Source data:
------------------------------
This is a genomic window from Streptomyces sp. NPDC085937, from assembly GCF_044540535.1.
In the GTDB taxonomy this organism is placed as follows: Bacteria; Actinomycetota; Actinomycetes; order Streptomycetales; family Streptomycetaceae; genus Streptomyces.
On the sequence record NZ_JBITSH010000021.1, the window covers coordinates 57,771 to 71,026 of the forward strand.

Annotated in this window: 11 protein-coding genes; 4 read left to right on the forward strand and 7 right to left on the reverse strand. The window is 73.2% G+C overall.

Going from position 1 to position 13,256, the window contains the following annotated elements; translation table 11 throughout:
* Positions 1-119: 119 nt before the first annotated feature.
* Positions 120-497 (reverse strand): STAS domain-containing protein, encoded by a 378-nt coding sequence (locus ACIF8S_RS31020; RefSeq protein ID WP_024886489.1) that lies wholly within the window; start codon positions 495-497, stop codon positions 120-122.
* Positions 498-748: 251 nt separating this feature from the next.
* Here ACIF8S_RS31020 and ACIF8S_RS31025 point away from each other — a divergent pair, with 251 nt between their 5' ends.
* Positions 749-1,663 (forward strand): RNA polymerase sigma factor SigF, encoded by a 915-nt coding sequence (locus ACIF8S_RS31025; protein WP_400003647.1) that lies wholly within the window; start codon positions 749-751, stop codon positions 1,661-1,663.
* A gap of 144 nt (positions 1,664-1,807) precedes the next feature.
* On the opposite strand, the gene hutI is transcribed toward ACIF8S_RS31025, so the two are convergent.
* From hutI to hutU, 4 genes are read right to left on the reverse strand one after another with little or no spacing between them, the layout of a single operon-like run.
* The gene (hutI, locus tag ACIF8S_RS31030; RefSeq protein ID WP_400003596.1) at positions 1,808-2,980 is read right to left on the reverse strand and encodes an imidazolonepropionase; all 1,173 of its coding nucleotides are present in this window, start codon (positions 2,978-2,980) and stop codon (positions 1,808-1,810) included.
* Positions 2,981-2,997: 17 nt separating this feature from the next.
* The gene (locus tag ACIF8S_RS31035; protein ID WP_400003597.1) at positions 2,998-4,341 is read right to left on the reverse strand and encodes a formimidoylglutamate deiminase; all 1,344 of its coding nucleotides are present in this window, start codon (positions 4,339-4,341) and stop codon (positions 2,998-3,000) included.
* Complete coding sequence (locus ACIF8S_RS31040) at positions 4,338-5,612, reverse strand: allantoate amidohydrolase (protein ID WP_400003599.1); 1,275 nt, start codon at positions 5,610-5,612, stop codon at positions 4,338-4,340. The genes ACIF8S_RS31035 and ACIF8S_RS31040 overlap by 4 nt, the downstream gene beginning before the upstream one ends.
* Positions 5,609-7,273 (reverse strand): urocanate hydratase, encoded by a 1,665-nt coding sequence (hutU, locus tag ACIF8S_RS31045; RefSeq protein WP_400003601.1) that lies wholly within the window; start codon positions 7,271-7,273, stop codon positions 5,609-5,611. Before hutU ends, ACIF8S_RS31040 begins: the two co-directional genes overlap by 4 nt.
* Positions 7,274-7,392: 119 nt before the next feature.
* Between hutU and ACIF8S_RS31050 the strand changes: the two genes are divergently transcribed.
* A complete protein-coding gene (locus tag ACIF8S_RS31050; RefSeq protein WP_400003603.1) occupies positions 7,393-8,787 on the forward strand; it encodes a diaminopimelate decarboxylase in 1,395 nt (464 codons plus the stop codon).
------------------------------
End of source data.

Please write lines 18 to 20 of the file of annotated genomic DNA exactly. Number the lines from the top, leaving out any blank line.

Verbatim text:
* Positions 5,609-7,273 (reverse strand): urocanate hydratase, encoded by a 1,665-nt coding sequence (hutU, locus tag ACIF8S_RS31045; RefSeq protein WP_400003601.1) that lies wholly within the window; start codon positions 7,271-7,273, stop codon positions 5,609-5,611. Before hutU ends, ACIF8S_RS31040 begins: the two co-directional genes overlap by 4 nt.
* Positions 7,274-7,392: 119 nt before the next feature.
* Between hutU and ACIF8S_RS31050 the strand changes: the two genes are divergently transcribed.